Freedom

The NEW high performance, single-surface glider!

View our aircraft and find a dealer at

www.northwing.com HANG GLIDERS  ULTRALIGHT TRIKES & WINGS North Wing Design

3904 Airport Way

March 2008: Hang Gliding & Paragliding – www.USHPA .aero

509.886.4605 ultrikes@northwing.com

East Wenatchee, Washington 98802

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BRIEFINGS

286.7 10

March 2008: Hang Gliding & Paragliding – www.USHPA .aero


moved to where they would have the best chance to fly far. According to this format, Quixada appeared as the best starting site; on the first week of the expedition Rafael Saladini and Marcelo Prieto had already gotten close to Will Five years after the Canadian pilot Gadd’s mark, setting continental reWill Gadd set the record for the longest cords with flights of 257 miles (414 km) distance flown by a paraglider after a and 247 miles (397.7 km). tow-launch from Zapata, Texas—263 The distance world record has been miles (423.4km)-- three Brazilian pilots chased by numerous teams all over the finally broke his record with a flight of world. Last year, the brothers Aljaz and 286.7 miles (461,5 km)! Frank Brown, Urban Valic flew 264 miles (426 km) in Rafael Saladini and Marcelo “Ceceu” South Africa, but as they went back a Prieto took off on Wednesday, the 14th few miles to land on safe terrain, the of November, from Quixada, Ceara, FAI only counted the distance from Brazil, at 7:20 in the morning and flew takeoff to landing, meaning their record together for 10 hours, landing in the was not certified. Now, the brothers’ vicinity of Luzilandia with the world goal is to break the 300 mile (500 km) record in their hands--if they can pass barrier. And they are not the only ones. the demanding Federation Aeronatique However, this will not be the year for International (FAI) ratification process. South Africa, or the brothers’ Valic, to The day started with clouds and the hold the paragliding open distance title. entrance of a front that left some rain The record chasing concluded with Ewa in the area. About seven pilots took off Wisnierska setting the female German that morning, while others chose not to fly after considering the relatively poor conditions. The first part of the flight was difficult, causing some pilots to land early. But the three members of the record-hunting expedition XC Nordeste, organized by the Brazilian paraglider manufacturer Sol for the fourth consecutive year, continued flying in better and better conditions. At 1:00 pm they were already at 173.9 miles (280 km). By 4:45 pm Frank Brown reported to Sol that the trio was at 5900 feet (1800m) and passing the 263 mile (423 km) mark of Will Gadd with one hour of flying ahead. The group decided to land together at 5:45 pm and to share the world record. They had covered 286.7 miles (461.5 km) on their Sol Tracers! Will Gadd’s record was the only one the XC Nordeste hadn’t broken yet. open distance record at 186 miles (300 Since their first expedition in 2003, they km). Rest assured, the Swiss, Germans, had set world records of open distance Slovenians, South Africans, and others and declared goal on tandem paraglid- will return next year for a shot at the er, declared distance on solo paraglider title. Until then the Brazilian paraglidand the South American record for dis- ing triumphant reigns supreme. tance. As a matter of fact, this year the Submitted by Ojovolador.com XC Nordeste applied a new format and started the flights from the best possible takeoff in the area based on the conditions for the day, so that the pilots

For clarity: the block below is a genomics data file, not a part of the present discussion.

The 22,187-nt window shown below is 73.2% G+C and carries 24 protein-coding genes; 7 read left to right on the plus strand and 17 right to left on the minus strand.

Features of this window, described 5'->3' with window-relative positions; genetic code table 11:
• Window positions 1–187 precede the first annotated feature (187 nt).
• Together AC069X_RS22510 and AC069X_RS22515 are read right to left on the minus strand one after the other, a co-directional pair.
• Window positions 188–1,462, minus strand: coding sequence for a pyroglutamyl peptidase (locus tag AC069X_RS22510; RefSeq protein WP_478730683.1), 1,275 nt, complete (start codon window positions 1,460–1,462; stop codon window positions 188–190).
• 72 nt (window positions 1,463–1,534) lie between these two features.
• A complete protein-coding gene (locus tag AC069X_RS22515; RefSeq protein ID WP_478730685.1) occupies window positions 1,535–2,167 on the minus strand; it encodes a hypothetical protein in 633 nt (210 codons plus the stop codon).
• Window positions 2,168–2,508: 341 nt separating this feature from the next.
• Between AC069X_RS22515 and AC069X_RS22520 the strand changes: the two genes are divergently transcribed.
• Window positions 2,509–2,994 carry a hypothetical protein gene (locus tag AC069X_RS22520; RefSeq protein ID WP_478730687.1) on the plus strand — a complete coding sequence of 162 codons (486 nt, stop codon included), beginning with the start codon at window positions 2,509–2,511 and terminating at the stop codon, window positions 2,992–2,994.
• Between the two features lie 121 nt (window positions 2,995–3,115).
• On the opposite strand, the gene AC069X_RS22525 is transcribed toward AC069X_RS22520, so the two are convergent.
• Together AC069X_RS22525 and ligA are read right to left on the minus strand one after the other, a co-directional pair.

RECORD

March 2008: Hang Gliding & Paragliding – www.USHPA .aero

“Really big flights like this ignite my imagination and make our horizons as pilots and humans larger. We’re lucky little humans to be alive in an era when things like this are possible, fantastic. I’m sure we’ll all be looking at the possibilities from our home sites with bigger minds, as well as the 500 km (300 mile) mark! I’ve seen Frank and Marcelo chase the record over the years, they have really put the time and energy into the goal. A huge “Hell yeah!!” from me to all three pilots. Good luck with the paperwork.”

BRIEFINGS

NEW WORLD

- Will Gadd [near left] The record breakers celebrate. From left to right: Marcelo Prieto, Frank Brown and Raphael Saladini. All photos courtesy of SOL Paragliders.

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BRIEFINGS

AL ROKER

SPECKS

Al Roker, the Today Show weatherman and all around good sport, took part in a special Today Show sequence of on-air personalities attempting “extreme” sports. Matt Lauer tried his hand at kite surfing. Al, the Today Show’s resident teller of tales of the sky, appropriately determined that he would hang glide. After checking the sites and several hang gliding facilities, Roker decided to go to Wallaby Ranch. To the uninitiated, the name “Wallaby Ranch” might suggest that Al was going to Australia. Not so. Wallaby is located outside Orlando, Florida. The Today Show crew, along with junior birdman, Al Roker, boarded a southbound plane, headed for what many consider to be the ultimate hang gliding park. For frequent visitors, Wallaby delivers time and again. Wallaby’s aeropark is easy to miss. The entrance, located on a country road, is hidden by a thick border of pines. The drive to the facility meanders through the pines to reveal a large grassy field, the landing zone. The buildings are a collection of shelters or wooden structures called “hooches,” some built by Malcolm Jones, Wallaby’s owner. The hooches are clus-